We came into the game on the back of a disjointed and unconvincing pre-season and, after a 0-0 draw at home to Arsenal in the season’s opener, it was uncertain quite what we were going to get from Newcastle in the derby. Sunderland, meanwhile, also picked up a point against ‘top four’ opposition in their opening game, with a deserved 1-1 draw against Liverpool at Anfield. Their mood was upbeat. We were told, by pundits and fans alike, how well Steve Bruce had bought – Brown, O’Shea, Larsson, Wickham – and how this time they were going to turn us over.
Sunderland began the brighter of the sides and shaded the first half, but were lucky not to concede a penalty and go down to ten men when Larsson handled on the line. Nevertheless, we were to have success from a set piece later in the game when stand-in left back Ryan Taylor hit one over the wall and into the corner of Mignolet’s net to put us 1-0 up. And that’s how it stayed until full time. Newcastle improved as the game went on and comfortably saw out the game, repelling Sunderland’s high balls into the area in the final 10 minutes.
Not the prettiest of wins, certainly. But there’s nothing like a win and clean sheet over your local rivals to build confidence, which we’re in no doubt was a huge factor in generating the momentum to go the first 11 league games unbeaten.
Worst result of the season
RD: There were a few heavy defeats on the road this season – the aforementioned trips to Tottenham, Fulham and Wigan – however, these were all teams that were playing relatively well when we faced them and, as such, the game that jumps out at me as worst result of the season is the 2-2 vs Wolves at home.
We cruised into a 2-0 lead after goals from Cisse and Gutierrez and, against the perennial relegation zone tenants, should have went on to win the game. Yet, somehow we conspired to allow Wolves back into the game who levelled the scores with 2 goals in 16 minutes in the second half. It was a remiss performance by those in black and white in the second half and certainly felt like 2 points dropped, rather than 1 gained. However, we are all entitled to our off days and, thankfully, this was just a minor blip in an otherwise superb home campaign.
Smith: The heavy defeats mentioned earlier were undoubtedly very difficult to take, but were more often than not dished out on days when results elsewhere were favourable and damage limited. However, maintaining a theme of draws, the Sunderland 1-1 draw at St James’ was bitterly disappointing given the combination of numerical advantage and a clear superior footballing ability on the field.
Yes, the dramatic late equaliser may have broken makem hearts for a first win on Tyneside in 12 long years, but it wasn’t much more than a face-saver for Newcastle. What was perhaps most disappointing was falling so easily for Sunderland’s blunt tactic of sitting very deep and breaking, effectively wasting the entire first half being dragged down to a kick and lump festival in the rain. That draw came directly after the deflating draw at home to Wolves, and was flanked either side by North London losses to Spurs and Arsenal – three very winnable points missed.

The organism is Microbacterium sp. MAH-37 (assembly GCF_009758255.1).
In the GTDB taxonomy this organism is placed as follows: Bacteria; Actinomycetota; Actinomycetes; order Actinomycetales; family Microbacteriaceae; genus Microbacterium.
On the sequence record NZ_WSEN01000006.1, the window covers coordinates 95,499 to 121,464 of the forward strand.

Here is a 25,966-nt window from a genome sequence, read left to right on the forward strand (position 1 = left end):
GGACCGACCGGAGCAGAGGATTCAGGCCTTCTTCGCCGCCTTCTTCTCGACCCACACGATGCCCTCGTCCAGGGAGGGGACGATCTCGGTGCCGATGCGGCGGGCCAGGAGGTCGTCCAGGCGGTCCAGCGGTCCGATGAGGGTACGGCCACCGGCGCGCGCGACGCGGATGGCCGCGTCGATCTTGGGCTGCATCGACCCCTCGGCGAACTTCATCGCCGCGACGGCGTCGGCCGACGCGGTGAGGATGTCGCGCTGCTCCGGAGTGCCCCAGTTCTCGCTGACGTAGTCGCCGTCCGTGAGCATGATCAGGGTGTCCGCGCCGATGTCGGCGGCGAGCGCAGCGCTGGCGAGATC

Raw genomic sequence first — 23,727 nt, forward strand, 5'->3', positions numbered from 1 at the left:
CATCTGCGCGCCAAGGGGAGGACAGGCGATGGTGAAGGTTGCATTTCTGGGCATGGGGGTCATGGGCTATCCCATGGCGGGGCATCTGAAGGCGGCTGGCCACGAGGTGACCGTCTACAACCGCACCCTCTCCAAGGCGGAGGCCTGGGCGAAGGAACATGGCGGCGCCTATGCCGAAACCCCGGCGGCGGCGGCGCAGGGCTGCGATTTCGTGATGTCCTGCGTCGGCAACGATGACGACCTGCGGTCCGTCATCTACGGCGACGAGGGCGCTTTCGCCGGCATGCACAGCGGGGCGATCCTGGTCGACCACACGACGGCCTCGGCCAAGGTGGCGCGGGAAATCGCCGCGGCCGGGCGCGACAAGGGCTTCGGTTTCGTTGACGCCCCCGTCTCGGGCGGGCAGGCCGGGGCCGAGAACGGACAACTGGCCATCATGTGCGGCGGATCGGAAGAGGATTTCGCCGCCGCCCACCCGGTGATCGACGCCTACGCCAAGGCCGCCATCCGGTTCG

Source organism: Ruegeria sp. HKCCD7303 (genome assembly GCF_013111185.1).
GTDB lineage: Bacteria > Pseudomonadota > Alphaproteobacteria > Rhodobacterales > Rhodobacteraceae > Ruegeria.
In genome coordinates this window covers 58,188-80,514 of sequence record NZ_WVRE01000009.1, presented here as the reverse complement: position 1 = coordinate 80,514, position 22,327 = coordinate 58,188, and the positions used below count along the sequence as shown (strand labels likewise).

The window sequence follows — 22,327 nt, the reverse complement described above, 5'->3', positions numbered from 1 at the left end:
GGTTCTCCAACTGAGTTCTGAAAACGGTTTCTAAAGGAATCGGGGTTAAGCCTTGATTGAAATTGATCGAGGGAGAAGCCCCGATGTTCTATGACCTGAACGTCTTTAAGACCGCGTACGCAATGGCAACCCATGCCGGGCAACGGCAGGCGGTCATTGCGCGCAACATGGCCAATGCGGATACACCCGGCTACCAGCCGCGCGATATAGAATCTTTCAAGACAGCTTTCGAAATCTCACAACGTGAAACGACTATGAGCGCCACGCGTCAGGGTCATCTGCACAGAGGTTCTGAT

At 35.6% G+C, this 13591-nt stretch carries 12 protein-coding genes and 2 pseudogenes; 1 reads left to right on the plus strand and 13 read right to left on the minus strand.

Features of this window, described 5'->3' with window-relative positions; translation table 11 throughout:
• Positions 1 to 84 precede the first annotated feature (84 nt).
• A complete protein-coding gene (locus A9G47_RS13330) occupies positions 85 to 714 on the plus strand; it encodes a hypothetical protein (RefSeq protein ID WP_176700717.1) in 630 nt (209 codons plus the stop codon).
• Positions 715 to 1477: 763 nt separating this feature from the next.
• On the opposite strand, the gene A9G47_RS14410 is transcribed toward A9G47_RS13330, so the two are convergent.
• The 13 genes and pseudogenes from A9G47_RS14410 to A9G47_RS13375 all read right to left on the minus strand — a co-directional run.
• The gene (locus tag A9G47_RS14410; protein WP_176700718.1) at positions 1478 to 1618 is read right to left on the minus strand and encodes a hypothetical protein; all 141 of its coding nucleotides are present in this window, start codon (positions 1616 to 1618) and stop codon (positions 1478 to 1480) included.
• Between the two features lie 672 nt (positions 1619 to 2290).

Best managerial decision
RD: Whether it was by accident or design, the best managerial decision in my opinion is moving Hatem Ben Arfa to the right wing. Up until the QPR fixture at home in January, Ben Arfa had largely been used in a central role off a lone forward which Pardew had said on many occasions was where he wanted to deploy him and was where he could see him getting into double figures for goals. However, his time on the pitch was limited, due to a number of reasons – some that we covered here – and he had only managed 1 goal, away to Bolton.
In the QPR fixture, Yohan Cabaye was stretchered off on 25 minutes and Ben Arfa came on in his place. Ryan Taylor moved inside to partner Danny Guthrie and Jonas Gutierrez filled his usual role on the left, this meant that Ben Arfa lined up in an unfamiliar position on the right. Again, whether this was by design or a lack of bodies, I’m not sure. Perhaps I’m being disingenuous to Pardew – after all he did show his tactical nous in changing to a 4-3-3 later in the season to utilise Ben Arfa in the wide right forward role – whatever the reason, it proved to be a masterstroke.
Ben Arfa fast learned how to turn playing as an inverted winger to his advantage, frequently cutting inside onto his left and using his pace to devastating effect. At times, he was unplayable. He went on to score another 4 goals – 3 of which he cut in from the right and blasted home with this left, the other his wonderful solo goal against Bolton – and was instrumental in providing another dimension in our end of season run that saw us achieve 5th spot. The right move for Ben Arfa and the right move for the team.